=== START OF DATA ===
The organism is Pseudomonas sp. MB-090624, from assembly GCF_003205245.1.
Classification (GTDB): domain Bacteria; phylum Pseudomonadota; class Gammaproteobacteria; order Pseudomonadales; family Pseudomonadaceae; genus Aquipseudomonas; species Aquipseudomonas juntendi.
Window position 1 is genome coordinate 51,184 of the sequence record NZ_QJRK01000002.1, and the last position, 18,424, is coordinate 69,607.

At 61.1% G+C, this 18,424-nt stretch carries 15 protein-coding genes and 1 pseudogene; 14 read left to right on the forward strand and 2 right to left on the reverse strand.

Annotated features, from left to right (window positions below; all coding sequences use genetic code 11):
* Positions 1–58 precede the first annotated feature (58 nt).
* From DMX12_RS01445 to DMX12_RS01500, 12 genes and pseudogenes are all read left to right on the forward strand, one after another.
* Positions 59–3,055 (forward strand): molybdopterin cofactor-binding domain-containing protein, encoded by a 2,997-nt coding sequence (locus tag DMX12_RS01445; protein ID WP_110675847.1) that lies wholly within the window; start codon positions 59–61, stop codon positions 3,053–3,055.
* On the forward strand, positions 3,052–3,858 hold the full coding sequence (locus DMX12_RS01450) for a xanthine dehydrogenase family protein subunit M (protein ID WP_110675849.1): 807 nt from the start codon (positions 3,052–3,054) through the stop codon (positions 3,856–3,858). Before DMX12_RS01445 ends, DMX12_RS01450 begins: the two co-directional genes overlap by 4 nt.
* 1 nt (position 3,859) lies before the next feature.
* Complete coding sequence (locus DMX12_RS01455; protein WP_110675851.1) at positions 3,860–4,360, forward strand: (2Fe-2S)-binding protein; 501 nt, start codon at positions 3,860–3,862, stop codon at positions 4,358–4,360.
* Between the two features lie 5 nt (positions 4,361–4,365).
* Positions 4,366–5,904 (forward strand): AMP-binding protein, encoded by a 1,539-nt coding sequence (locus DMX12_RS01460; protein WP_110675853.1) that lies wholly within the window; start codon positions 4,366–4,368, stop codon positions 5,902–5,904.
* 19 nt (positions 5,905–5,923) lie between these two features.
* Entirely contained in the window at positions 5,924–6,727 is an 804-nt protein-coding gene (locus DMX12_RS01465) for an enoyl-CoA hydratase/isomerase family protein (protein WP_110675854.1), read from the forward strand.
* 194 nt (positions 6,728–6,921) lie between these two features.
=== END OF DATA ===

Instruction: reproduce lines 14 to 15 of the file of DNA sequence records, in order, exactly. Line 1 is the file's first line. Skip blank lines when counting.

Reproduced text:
* 19 nt (positions 5,905–5,923) lie between these two features.
* Entirely contained in the window at positions 5,924–6,727 is an 804-nt protein-coding gene (locus DMX12_RS01465) for an enoyl-CoA hydratase/isomerase family protein (protein WP_110675854.1), read from the forward strand.